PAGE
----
A Side Note on “Corporate Solidarity”

Posted By on August 14, 2009

Forgot to push the button on this last night. I recently had a good exchange with a Naked Bible reader via email and wanted to share my thoughts on the notion of how “corporate solidarity” (CS) fails to answer my objections to the traditional view of Romans 5:12.

The idea of CS is that the Semitic culture included the idea of a group being identified with one person. Hence Adam’s guilt is “absorbed” or transferred to the corporate whole of humanity — the point being that Semitic culture would have seen Romans 5:12 that way. Jesus is exempt from this since his relationship is to the Father, as God.

This is really the basis for the federal headship view, which I commented on very early in this topic. It sounds like it can work, until you get to Jesus and the incarnation.

The reason this doesn’t work is that there needs to be an ontological relationship between Jesus and humanity, not ONLY the father, or the incarnation is damaged. The point of Romans 5 (in either view) is that what Adam did affects all humans, since all humans extend from Adam biologically. Every “Adam species” being is affected by what Adam did since they are “Adam species” beings as well. No other species inherits moral guilt (but is affected other ways). So, if Adam passed on moral guilt, to whom did he pass it? Humans, of course. There is thus “corporate solidarity” between Adam and all humans. But why remove Jesus from this solidarity, arguing only solidarity with the Father? On what biblical basis can this be done? The incarnation forbids this, because there must be true humanity with respect to Jesus.

Put another way, this view establishes “corporate solidarity” with only ONE side of the incarnation. My view establishes it with BOTH. We cannot divorce Jesus from solidarity with humanity. That invites the question, how can he then redeem humanity if his solidarity relationship is ONLY with the Father? Well, you could just say he can do it because he’s God. Yep, you can. But then what was the point of the incarnation?

All of this bypasses the issue (again). Jesus was 100% human, but somehow people feel they are allowed to remove him from solidarity with the first man, from whom extends solidarity with all other humans. What I’d need to be at all moved by this argument is some place in Scripture that creates a divide between the incarnate deity-human and other humans. I say Jesus was MORE than human, but that doesn’t exempt him from being truly human and sharing human solidarity with Adam. It is another thing altogether to have Jesus be human in every way but then exempt from solidarity with Adam. It makes no sense.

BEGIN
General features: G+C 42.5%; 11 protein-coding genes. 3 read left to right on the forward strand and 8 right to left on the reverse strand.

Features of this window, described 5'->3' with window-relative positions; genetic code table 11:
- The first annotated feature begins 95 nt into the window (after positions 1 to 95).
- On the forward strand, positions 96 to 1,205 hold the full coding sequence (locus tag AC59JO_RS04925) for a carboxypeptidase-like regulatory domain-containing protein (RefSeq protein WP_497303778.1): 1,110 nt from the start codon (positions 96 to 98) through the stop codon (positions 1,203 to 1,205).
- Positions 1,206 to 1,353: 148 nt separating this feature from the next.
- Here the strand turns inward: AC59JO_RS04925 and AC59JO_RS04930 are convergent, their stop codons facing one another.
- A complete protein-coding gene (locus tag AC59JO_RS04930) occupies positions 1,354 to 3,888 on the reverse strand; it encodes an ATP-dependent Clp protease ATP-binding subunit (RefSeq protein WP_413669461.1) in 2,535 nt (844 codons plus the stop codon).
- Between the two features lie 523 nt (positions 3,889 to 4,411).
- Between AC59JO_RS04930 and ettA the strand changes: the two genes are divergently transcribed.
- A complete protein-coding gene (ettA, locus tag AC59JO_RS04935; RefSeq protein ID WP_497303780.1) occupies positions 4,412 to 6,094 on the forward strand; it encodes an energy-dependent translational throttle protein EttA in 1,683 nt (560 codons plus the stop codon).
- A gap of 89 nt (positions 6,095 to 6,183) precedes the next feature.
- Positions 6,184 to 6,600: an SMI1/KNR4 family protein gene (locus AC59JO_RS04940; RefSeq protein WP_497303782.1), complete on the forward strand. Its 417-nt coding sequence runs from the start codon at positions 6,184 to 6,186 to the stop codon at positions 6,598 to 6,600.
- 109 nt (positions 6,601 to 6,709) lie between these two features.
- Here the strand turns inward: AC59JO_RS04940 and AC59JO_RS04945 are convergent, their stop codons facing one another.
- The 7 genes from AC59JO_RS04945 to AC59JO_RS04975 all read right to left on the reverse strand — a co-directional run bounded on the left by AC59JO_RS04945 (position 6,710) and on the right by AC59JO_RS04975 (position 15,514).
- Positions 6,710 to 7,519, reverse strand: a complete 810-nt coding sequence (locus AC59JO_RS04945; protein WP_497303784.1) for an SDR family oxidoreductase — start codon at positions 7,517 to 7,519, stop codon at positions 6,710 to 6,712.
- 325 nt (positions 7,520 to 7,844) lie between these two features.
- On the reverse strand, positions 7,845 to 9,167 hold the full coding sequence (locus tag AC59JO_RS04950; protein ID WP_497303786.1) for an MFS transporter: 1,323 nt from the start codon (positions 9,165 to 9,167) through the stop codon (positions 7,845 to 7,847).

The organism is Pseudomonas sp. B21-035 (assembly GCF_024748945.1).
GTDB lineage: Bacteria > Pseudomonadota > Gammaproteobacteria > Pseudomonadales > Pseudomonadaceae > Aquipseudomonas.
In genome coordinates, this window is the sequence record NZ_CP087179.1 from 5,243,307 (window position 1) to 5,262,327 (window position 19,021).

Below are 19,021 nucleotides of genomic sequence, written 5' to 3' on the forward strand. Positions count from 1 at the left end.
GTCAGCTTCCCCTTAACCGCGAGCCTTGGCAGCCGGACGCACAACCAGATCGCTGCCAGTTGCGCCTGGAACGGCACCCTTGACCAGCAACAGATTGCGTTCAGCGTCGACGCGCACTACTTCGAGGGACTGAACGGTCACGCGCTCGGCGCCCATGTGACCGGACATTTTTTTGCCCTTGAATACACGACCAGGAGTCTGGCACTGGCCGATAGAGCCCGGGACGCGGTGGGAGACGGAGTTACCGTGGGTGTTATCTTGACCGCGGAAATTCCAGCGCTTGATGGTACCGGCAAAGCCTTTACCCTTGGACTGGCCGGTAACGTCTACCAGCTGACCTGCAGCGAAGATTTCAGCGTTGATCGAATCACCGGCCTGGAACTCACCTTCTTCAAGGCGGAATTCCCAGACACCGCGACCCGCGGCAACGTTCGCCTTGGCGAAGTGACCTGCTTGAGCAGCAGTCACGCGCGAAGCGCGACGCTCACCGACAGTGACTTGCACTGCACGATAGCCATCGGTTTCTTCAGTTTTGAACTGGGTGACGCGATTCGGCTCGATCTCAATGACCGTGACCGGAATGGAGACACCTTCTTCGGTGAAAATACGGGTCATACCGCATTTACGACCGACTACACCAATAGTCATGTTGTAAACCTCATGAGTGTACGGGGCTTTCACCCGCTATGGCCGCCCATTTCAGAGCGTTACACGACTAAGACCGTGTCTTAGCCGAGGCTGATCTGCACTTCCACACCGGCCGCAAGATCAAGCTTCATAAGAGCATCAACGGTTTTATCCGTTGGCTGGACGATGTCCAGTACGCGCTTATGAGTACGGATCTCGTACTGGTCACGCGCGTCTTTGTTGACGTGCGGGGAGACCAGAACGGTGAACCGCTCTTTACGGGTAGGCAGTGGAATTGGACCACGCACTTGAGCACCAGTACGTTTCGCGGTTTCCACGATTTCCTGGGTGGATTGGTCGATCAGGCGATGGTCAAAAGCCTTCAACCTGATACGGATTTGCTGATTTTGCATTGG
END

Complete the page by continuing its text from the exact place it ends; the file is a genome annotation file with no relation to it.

My view establishes solidarity with BOTH sides of the incarnation; the traditional view does not. I think that is a terrible deficiency (but I wouldn’t call it heresy).

Next post on this topic: the universalism issue in Romans 5 from my perspective

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4 Responses to “A Side Note on “Corporate Solidarity””

  1. haibane13 says:

    I share this view, but a question; could Jesus share solidarity with Adam before Adam sinned and not necessarily after ? Or since Jesus came to the earth after Adam sinned he must therefore share solidarity with the present human state ?

    • MSH says:

      Given my view of Romans 5:12, Jesus shares solidarity with Adam in that he was human and could die (i.e., he was incarnated in a mortal body with all its imperfections and “non-deity-ness”). Adam was human before he fell, and was human after he fell. Jesus was also God, so he never sinned — and so he had that advantage over Adam (and everyone else).

      • haibane13 says:

        The reason I ask this is because someone who adheres to inherent guilt might think of Jesus as a human in the sense of Adam before he fell (with no inherent guilt) . Would that mean that Jesus does not have corporate solidarity Adam ? I would say no , since the inherent guilt is now a part of human nature something Jesus doesn’t share . This is another reason I don’t like the inherited guilt theology it separates humanity as though we were “more” human before than now (as though Adam before the fall was an “other” human species) .

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